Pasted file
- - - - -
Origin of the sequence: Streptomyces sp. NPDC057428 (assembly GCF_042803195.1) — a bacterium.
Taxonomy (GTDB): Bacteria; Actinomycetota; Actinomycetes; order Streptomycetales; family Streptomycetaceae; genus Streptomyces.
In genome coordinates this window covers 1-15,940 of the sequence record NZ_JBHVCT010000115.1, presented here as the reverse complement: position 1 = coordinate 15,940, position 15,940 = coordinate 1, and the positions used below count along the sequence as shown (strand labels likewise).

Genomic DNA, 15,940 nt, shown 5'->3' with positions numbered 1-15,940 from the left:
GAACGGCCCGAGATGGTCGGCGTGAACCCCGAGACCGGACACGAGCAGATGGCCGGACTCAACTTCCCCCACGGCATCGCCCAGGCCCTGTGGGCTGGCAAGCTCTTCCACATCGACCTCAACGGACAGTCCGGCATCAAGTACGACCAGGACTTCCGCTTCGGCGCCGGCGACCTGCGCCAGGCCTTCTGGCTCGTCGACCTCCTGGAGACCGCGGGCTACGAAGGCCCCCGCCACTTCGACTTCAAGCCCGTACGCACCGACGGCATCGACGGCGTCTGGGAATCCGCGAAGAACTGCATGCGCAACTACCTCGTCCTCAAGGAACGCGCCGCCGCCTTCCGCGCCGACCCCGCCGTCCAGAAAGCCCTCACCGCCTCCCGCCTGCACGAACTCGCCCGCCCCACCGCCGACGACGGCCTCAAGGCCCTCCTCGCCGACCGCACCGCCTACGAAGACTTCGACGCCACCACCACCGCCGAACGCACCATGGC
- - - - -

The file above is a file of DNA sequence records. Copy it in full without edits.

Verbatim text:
Origin of the sequence: Streptomyces sp. NPDC057428 (assembly GCF_042803195.1) — a bacterium.
Taxonomy (GTDB): Bacteria; Actinomycetota; Actinomycetes; order Streptomycetales; family Streptomycetaceae; genus Streptomyces.
In genome coordinates this window covers 1-15,940 of the sequence record NZ_JBHVCT010000115.1, presented here as the reverse complement: position 1 = coordinate 15,940, position 15,940 = coordinate 1, and the positions used below count along the sequence as shown (strand labels likewise).

Genomic DNA, 15,940 nt, shown 5'->3' with positions numbered 1-15,940 from the left:
GAACGGCCCGAGATGGTCGGCGTGAACCCCGAGACCGGACACGAGCAGATGGCCGGACTCAACTTCCCCCACGGCATCGCCCAGGCCCTGTGGGCTGGCAAGCTCTTCCACATCGACCTCAACGGACAGTCCGGCATCAAGTACGACCAGGACTTCCGCTTCGGCGCCGGCGACCTGCGCCAGGCCTTCTGGCTCGTCGACCTCCTGGAGACCGCGGGCTACGAAGGCCCCCGCCACTTCGACTTCAAGCCCGTACGCACCGACGGCATCGACGGCGTCTGGGAATCCGCGAAGAACTGCATGCGCAACTACCTCGTCCTCAAGGAACGCGCCGCCGCCTTCCGCGCCGACCCCGCCGTCCAGAAAGCCCTCACCGCCTCCCGCCTGCACGAACTCGCCCGCCCCACCGCCGACGACGGCCTCAAGGCCCTCCTCGCCGACCGCACCGCCTACGAAGACTTCGACGCCACCACCACCGCCGAACGCACCATGGC